Eid Al-Adha: Feast of the Sacrifice

By Suzanne Hishmeh


This past Saturday, on Oct. 26, the 10th day on the Dhul-Hijjah month of the lunar calendar, Muslims across the globe celebrated Eid al-Adha, one of the two annual holidays on the Islamic calendar.

On this day, a call to prayer is sounded, the streets bustle with cars carrying well-dressed families en route to visit loved ones and well-groomed children smile upon the receipt of gifts, money and chocolate. In Mecca, those who have embarked on their pilgrimage in hopes of fulfilling the fifth pillar of Islam, called Hajj, perform rituals in worship of Allah.

The occasion commemorates the willingness of Prophet Abraham to sacrifice his son for the will of God, an event also recognized as important among Christians and Jews. Usually, the observance of the holiday is preceded by days of fasting and worship, as they are considered to be blessed. On the day of Eid al-Adha — along with a mass prayer, cultural traditions, feasts and charity — Muslims sacrifice animals to symbolize their obedience to God. Many people sacrifice sheep, from which the meat is then sent to poor families as an act of charity.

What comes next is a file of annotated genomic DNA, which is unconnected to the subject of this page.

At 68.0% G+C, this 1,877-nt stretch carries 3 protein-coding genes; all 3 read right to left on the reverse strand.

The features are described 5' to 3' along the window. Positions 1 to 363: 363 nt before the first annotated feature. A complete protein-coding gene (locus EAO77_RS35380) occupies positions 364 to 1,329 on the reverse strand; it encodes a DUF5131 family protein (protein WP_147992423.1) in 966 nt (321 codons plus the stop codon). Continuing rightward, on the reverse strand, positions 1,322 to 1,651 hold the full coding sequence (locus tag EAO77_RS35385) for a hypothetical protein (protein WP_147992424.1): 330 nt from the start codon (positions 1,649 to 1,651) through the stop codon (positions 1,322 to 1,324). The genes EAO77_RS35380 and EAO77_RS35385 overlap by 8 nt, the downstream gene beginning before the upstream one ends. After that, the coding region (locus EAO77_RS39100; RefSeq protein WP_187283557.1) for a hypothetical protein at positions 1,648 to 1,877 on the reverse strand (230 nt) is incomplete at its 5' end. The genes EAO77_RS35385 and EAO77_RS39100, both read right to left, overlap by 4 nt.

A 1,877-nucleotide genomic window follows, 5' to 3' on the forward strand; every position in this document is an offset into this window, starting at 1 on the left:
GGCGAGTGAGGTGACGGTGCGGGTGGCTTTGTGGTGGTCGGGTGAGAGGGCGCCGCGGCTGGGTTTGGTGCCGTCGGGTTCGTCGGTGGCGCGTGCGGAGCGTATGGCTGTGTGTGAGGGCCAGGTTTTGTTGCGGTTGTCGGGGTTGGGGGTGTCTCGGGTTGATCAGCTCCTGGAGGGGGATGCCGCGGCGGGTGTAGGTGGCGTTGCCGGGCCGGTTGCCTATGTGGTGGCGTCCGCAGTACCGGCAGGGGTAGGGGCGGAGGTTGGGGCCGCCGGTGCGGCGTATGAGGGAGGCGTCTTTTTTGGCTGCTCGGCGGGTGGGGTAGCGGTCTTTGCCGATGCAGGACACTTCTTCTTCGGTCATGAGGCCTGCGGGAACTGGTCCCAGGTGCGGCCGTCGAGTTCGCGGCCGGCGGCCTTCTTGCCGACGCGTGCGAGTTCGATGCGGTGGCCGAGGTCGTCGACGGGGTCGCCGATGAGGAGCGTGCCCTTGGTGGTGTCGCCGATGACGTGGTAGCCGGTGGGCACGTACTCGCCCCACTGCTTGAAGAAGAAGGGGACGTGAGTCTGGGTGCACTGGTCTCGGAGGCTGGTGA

Muslim students at the University of Massachusetts took part in Eid celebrations this past Friday by performing the group prayers at the nearby mosque. The Muslim Students Association will also be hosting an Eid dinner celebration on Saturday, Nov. 3, in the Campus Center auditorium, where they expect to welcome hundreds of people from around the area for an event with food, speakers, student performances, and fundraising for Syrian relief.

Perhaps one of the most widely-valued concepts across the world’s religions is sacrifice. Even if we don’t sacrifice an animal for charity, forgo food and drink during a fast, we all have to sacrifice something at some point in our lives for a greater purpose.

Sacrifice, submission, and humility are the essence of Islam, and on Eid Al-Adha, Muslims combine all of these acts in an effort to worship God and become a stronger community.

Suzanne Hishmeh is a UMass student and member of the Student Muslim Association. She can be reached at [email protected].